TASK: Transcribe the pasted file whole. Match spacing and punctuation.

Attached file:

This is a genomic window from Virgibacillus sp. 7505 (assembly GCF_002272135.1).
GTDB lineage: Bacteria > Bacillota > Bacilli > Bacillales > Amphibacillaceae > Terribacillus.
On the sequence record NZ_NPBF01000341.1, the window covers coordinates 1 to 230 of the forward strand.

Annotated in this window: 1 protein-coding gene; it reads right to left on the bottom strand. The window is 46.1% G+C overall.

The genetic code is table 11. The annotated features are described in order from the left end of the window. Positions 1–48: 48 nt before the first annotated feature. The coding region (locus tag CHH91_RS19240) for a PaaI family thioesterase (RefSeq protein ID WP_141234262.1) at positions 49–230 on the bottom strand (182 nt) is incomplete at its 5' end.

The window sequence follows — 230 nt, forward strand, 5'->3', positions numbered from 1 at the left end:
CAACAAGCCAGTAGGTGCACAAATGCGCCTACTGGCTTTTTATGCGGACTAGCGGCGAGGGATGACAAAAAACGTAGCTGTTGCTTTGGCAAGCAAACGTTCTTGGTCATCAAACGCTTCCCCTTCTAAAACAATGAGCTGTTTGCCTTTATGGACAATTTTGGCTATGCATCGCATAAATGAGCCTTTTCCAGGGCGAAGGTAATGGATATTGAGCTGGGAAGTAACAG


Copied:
This is a genomic window from Virgibacillus sp. 7505 (assembly GCF_002272135.1).
GTDB lineage: Bacteria > Bacillota > Bacilli > Bacillales > Amphibacillaceae > Terribacillus.
On the sequence record NZ_NPBF01000341.1, the window covers coordinates 1 to 230 of the forward strand.

Annotated in this window: 1 protein-coding gene; it reads right to left on the bottom strand. The window is 46.1% G+C overall.

The genetic code is table 11. The annotated features are described in order from the left end of the window. Positions 1–48: 48 nt before the first annotated feature. The coding region (locus tag CHH91_RS19240) for a PaaI family thioesterase (RefSeq protein ID WP_141234262.1) at positions 49–230 on the bottom strand (182 nt) is incomplete at its 5' end.

The window sequence follows — 230 nt, forward strand, 5'->3', positions numbered from 1 at the left end:
CAACAAGCCAGTAGGTGCACAAATGCGCCTACTGGCTTTTTATGCGGACTAGCGGCGAGGGATGACAAAAAACGTAGCTGTTGCTTTGGCAAGCAAACGTTCTTGGTCATCAAACGCTTCCCCTTCTAAAACAATGAGCTGTTTGCCTTTATGGACAATTTTGGCTATGCATCGCATAAATGAGCCTTTTCCAGGGCGAAGGTAATGGATATTGAGCTGGGAAGTAACAG